For a lot of people, working from home means perfecting their own coffee-making skills rather than popping out to a cafe—and we’re seeing people whip up one style in particular.
Dalgona is a delicious, sweet, creamy type of coffee that captured attention after Korean YouTube channel KBS Entertain uploaded a video in January. It took off from there, with fans around the world trying to make the perfect version and urging their friends and family to join in.
A coffee breakout trend
It’s fair to say people were up for the “dalgona challenge”—but first, they needed to figure out how to make it. Search interest in dalgona has never been higher. It started heating up the week of March 15, when searches spiked 1,800 percent around the world. Since then, it’s increased to 3,000 times the usual number of weekly searches.
Brewing up in Southeast Asia (and everywhere)
Exactly how popular does that make dalgona? It’s become the most searched type of coffee worldwide in the past 30 days—overcoming legends like the latte, cappuccino, mocha, and the previously undefeated champion, the humble espresso.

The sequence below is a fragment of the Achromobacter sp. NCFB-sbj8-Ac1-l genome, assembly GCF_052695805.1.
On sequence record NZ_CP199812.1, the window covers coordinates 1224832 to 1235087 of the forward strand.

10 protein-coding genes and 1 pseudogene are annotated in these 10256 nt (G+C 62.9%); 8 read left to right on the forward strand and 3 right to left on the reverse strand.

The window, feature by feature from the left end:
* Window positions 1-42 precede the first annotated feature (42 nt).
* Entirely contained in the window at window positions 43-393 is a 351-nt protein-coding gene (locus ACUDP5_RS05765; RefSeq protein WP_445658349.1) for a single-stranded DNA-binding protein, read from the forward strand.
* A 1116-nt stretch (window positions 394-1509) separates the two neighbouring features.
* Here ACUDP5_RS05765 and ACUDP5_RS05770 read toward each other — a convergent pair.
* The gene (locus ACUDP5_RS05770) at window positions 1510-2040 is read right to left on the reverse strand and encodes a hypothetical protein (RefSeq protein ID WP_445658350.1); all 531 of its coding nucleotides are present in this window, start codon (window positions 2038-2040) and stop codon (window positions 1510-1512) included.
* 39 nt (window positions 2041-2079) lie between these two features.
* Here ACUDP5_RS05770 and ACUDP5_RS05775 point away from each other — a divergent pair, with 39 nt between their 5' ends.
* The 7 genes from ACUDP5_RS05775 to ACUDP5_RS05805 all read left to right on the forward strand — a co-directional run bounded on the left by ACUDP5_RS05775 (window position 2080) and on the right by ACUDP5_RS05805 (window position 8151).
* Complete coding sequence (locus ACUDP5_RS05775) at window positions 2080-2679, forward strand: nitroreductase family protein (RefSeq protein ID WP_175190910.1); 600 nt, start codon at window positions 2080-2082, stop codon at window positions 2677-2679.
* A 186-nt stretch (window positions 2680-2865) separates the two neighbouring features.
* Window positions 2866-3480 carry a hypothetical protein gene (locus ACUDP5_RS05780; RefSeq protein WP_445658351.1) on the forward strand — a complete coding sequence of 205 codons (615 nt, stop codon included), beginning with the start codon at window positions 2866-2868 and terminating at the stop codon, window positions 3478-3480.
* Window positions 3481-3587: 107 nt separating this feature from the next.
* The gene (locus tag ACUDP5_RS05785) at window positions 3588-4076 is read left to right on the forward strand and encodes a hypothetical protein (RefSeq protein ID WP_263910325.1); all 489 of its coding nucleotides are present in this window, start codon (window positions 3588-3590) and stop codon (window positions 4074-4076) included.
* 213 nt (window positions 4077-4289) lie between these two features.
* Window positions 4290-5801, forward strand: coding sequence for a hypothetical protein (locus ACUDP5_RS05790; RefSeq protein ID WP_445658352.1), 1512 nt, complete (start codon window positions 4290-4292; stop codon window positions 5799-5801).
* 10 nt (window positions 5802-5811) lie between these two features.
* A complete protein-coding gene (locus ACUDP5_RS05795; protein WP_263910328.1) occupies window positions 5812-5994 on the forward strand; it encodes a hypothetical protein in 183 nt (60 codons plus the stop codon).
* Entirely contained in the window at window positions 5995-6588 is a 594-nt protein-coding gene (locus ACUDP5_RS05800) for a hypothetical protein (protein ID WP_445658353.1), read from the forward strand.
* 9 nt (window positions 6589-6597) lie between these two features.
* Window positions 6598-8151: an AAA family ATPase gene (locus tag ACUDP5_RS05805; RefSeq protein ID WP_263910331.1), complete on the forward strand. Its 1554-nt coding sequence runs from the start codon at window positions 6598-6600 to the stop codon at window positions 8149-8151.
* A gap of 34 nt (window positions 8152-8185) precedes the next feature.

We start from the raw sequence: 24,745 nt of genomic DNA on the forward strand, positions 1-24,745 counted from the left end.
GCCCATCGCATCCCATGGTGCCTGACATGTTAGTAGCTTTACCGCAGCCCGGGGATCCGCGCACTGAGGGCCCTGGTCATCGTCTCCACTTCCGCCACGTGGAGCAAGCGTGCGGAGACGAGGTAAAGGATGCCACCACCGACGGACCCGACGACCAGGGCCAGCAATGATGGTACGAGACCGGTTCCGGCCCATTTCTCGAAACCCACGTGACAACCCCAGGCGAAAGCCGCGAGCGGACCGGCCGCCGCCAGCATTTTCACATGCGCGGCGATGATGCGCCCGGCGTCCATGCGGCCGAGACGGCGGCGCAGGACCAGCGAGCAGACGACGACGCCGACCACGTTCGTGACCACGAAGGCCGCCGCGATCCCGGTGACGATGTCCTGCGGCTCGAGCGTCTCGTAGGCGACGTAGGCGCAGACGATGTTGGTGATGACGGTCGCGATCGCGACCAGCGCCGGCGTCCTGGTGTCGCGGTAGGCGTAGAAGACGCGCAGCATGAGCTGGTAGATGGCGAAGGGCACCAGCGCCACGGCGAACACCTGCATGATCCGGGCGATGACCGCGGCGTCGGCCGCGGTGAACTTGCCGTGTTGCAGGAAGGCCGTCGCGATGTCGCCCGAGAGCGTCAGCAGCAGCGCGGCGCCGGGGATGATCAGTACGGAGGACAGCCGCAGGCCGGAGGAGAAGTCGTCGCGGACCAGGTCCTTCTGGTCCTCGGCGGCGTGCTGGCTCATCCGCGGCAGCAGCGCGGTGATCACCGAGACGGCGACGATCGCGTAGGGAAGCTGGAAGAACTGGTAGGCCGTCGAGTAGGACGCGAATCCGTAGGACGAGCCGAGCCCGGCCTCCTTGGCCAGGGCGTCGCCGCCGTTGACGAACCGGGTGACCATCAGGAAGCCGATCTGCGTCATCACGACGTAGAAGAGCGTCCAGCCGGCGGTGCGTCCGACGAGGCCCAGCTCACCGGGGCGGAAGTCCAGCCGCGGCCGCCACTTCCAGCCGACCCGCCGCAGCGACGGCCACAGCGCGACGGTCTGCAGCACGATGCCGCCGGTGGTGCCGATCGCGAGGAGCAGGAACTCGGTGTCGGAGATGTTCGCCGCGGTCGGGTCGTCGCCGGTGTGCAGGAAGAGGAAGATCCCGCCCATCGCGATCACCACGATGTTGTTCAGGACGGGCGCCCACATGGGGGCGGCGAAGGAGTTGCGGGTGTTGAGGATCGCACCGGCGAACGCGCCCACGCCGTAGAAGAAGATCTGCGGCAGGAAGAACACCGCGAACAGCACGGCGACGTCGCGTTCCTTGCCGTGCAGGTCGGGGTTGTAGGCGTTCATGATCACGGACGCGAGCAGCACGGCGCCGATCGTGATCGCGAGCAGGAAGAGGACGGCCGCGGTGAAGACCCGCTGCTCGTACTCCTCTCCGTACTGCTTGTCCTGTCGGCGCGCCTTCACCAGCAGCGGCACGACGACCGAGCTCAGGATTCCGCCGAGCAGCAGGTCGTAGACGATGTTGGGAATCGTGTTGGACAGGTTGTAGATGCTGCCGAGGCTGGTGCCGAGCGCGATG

People everywhere have tried their hand at dalgona, but they seem a bit more determined to master the art in Southeast Asia: four of the five countries where dalgona coffee was the most searched were in the region.
Spilling the beans on YouTube
A finished dalgona might look like a work of art, but there’s some serious science behind the process. People are turning to YouTube, where it all began, for videos showing how to make the best version. Between March 15 and April 6, average views of videos with “dalgona” in their title on YouTube increased by more than 5,000 percent globally.
And it’s not just caffeine-lovers getting involved: people are experimenting with caffeine-free versions using matcha and Milo (chocolate, basically), both of which feature among the most-viewed videos.
It’s been heartwarming to see dalgona coffee bring people together around the world, whether it’s to admire friends’ and strangers’ beautiful creations, or attempt the perfect dalgona themselves. Now, if you’ll excuse me, I have to get back to perfecting my whisk.